Allison Stedman, associate professor of French at UNC Charlotte, has received a prestigious National Endowment for the Humanities fellowship to complete a book project with relevance for understanding mind-body connections, the history of medicine, miracles, mysticism, holism, and metaphysical theology.
The year-long fellowship will support the outcome of in-depth research to be conducted at the Arsenal Library and the French National Library in Paris, France for Stedman’s book, The Mind-Body Connection in Early Modern France, 1580-1735: Metaphysics, Mysticism, Miracles, Medicine.
“This NEH Fellowship is a distinct honor, and we are so proud of Dr. Stedman,” said Nancy A. Gutierrez, dean of the College of Liberal Arts & Sciences at UNC Charlotte. “The award will support her research and will generate knowledge that can be shared with our students and the broader community. Learning from the past is critical as we confront the challenges of today.”
Stedman’s project is expected to hold implications for an array of disciplines and interests.
“I think a lot of people are curious about how the mind-body connection works, especially if they have ever experienced an illness or watched a loved one suffer from symptoms that modern medicine was unable to diagnose or to cure,” Stedman said.
Stedman became one of those people when her oldest daughter contracted quadriplegic, spastic cerebral palsy and suffered seizures as a result of a stroke at around 7 months gestation. As Stedman sought answers for her family, she found her personal research converging with her professional life as a scholar. She realized that most of what is understood about mind-body interaction is believed to come from eastern religions and cultural traditions.
“Very little is known about how perceptions of this phenomenon evolved in Europe, with most studies of the history of the mind-body connection citing that such belief did not emerge in western culture until the late 19th century,” she said. “Yet I was certain that European belief in the mind-body connection had existed before this point. As a 17th- century French literary historian, for example, I had seen the theme of psychosomatic illness come up in novels and plays from the period.”
Most people perceive that western culture was structured through a belief in dualism, a principle advanced during the early 1600s by René Descartes.
“Dualism maintains that the spiritual soul and the physical body are not joined in a single entity, but rather are completely ontologically distinct, with the body belonging to the world, being composed of matter and obeying the laws that govern physical things, and the soul being of an immaterial, spiritual nature, capable of intellection but not of sensation,” Stedman said.
This belief was essential to the development of the scientific fields that gave birth to modern western medicine, she said. “While theologians studied the Bible to gain a better understanding of God as a spiritual entity, scientists studied nature to gain a more complete understanding of God’s divine handiwork on earth,” she said.
Yet, in reality, the lines were not so clearly drawn. While the newfound perspective on the body as a machine gave rise to new proto-biomedical fields, these emerging fields coexisted with older humoral physiologies and pathologies. The Catholic church’s authority over the faithful’s souls became problematic as well, with reports of healings that placed the separation of mind and body in doubt, her research suggests.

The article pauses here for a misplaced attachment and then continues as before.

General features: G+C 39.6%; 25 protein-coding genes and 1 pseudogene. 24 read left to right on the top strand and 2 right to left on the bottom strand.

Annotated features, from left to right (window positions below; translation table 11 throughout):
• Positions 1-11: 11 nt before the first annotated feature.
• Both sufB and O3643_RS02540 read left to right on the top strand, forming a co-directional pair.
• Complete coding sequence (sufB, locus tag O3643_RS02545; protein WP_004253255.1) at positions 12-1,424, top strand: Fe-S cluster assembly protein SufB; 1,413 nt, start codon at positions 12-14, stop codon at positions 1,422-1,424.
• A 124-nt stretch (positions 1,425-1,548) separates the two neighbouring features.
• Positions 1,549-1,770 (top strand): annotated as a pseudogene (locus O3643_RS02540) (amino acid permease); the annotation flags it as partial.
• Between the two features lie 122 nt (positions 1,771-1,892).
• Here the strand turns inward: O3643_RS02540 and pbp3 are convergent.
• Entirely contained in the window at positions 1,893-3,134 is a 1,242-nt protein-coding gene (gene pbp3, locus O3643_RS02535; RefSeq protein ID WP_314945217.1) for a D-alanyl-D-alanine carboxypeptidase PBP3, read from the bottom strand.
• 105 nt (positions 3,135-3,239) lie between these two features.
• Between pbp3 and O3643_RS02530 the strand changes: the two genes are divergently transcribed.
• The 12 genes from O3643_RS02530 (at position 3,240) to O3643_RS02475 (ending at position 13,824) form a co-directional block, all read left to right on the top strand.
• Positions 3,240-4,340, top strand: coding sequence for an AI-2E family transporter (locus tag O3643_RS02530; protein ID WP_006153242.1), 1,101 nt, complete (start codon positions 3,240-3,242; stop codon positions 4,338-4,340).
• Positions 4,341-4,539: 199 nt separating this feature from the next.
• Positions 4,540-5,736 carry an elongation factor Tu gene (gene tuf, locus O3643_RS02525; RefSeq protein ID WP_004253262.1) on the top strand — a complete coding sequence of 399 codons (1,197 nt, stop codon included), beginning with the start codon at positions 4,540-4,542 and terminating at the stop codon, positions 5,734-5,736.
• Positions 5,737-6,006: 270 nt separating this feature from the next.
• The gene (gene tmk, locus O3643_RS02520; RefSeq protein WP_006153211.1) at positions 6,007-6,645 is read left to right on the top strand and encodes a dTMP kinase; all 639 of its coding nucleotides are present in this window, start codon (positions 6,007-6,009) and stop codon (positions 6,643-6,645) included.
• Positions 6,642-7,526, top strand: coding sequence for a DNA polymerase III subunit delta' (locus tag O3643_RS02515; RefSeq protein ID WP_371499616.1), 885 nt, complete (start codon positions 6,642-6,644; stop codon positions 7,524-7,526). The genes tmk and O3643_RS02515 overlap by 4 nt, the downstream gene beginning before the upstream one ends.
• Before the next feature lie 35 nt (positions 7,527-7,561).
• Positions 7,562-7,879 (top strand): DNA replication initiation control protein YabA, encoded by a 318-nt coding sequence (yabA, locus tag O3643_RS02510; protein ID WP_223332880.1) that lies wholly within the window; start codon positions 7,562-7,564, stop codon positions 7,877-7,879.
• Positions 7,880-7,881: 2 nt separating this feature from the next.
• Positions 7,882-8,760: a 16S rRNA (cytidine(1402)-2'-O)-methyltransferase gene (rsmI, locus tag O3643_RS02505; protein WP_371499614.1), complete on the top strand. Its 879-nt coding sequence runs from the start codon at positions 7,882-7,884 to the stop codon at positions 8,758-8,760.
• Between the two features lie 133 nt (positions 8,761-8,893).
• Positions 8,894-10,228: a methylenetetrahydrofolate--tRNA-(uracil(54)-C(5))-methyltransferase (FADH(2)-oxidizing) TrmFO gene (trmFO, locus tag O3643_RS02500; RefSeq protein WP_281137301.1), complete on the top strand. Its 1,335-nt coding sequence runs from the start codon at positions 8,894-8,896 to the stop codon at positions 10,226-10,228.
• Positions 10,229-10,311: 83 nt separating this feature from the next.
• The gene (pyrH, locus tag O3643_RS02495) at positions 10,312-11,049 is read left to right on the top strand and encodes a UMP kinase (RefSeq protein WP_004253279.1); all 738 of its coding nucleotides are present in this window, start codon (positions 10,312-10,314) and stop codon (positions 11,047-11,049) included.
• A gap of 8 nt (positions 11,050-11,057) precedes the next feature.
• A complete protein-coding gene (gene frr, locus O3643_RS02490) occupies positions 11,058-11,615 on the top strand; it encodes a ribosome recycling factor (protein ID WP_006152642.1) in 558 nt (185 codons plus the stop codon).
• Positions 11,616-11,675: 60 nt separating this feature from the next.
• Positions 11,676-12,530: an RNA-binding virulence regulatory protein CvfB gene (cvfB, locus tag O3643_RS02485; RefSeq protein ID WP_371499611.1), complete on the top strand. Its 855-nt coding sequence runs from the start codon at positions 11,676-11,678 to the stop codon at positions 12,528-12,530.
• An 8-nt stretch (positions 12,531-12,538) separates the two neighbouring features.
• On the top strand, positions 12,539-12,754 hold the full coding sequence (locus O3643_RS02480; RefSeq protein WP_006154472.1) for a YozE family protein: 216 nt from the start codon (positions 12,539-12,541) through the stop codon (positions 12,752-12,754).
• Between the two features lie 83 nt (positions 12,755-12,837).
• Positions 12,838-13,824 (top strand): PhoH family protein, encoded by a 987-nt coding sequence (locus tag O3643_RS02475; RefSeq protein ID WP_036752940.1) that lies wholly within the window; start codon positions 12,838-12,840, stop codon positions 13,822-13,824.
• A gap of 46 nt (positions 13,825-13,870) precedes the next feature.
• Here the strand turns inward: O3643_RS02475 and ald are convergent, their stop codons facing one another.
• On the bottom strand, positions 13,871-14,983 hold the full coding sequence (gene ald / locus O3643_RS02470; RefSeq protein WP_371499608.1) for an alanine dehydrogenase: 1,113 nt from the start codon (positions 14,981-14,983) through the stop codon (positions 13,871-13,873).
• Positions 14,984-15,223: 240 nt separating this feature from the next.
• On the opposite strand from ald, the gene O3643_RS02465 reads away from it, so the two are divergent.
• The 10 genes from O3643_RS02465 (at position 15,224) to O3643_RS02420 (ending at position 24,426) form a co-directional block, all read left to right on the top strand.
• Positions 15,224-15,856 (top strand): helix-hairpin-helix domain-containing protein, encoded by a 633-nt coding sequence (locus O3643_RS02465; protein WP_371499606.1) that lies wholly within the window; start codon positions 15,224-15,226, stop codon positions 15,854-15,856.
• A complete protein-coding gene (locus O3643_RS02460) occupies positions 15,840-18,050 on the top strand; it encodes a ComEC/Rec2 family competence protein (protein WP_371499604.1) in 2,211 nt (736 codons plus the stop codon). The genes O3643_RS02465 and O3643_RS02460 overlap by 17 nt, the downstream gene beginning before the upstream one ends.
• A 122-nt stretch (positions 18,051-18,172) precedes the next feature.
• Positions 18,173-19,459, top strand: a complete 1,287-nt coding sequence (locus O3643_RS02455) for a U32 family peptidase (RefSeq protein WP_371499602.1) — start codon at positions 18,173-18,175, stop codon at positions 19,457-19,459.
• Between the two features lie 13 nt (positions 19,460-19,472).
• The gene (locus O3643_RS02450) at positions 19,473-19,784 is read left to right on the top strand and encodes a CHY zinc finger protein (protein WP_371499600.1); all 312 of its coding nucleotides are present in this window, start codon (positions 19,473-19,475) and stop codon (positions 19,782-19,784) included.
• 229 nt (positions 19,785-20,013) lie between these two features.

Stedman had done preliminary research at the Arsenal Library in 2011, focused on the psychological repercussions of religious conversion during the French 1600s. Her exploration of the narratives she found there opened her eyes to these broader implications and led her to seek support for expanded research with relevance to today’s views of medicine and healing.
“Receiving the fellowship confirmed to me that the two areas of my life that have caused me the most anxiety and struggle were actually coming together complimentarily and for a common purpose,” Stedman says. “It would not have occurred to me to look for evidence of belief in the mind-body connection in 17th-century France if I had not had that difficult experience with my daughter. And I would not have been able to spot the evidence of the connection had I not been trained as a 17th-century literary historian.”
At first, she struggled to find funding to continue her research because it was so groundbreaking. A Franklin Grant from the American Philosophical Society and a UNC Charlotte Faculty Research Grant allowed her to acquire enough primary source material to build a stronger case for the project.
“To have the NEH agree to fund my project as a full-year faculty fellowship is an honor beyond an honor and a blessing beyond a blessing,” Stedman said. “Without this fellowship the project would have taken many more years to complete.”
Created in 1965 as an independent federal agency, the National Endowment for the Humanities supports research and learning in history, literature, philosophy and other areas of the humanities. “NEH provides support for projects across America that preserve our heritage, promote scholarly discoveries and make the best of America’s humanities ideas available to all Americans,” said William D. Adams, NEH chairman.
Words: Heather Benson and Lynn Roberson | Image: Courtesy of Allison Stedman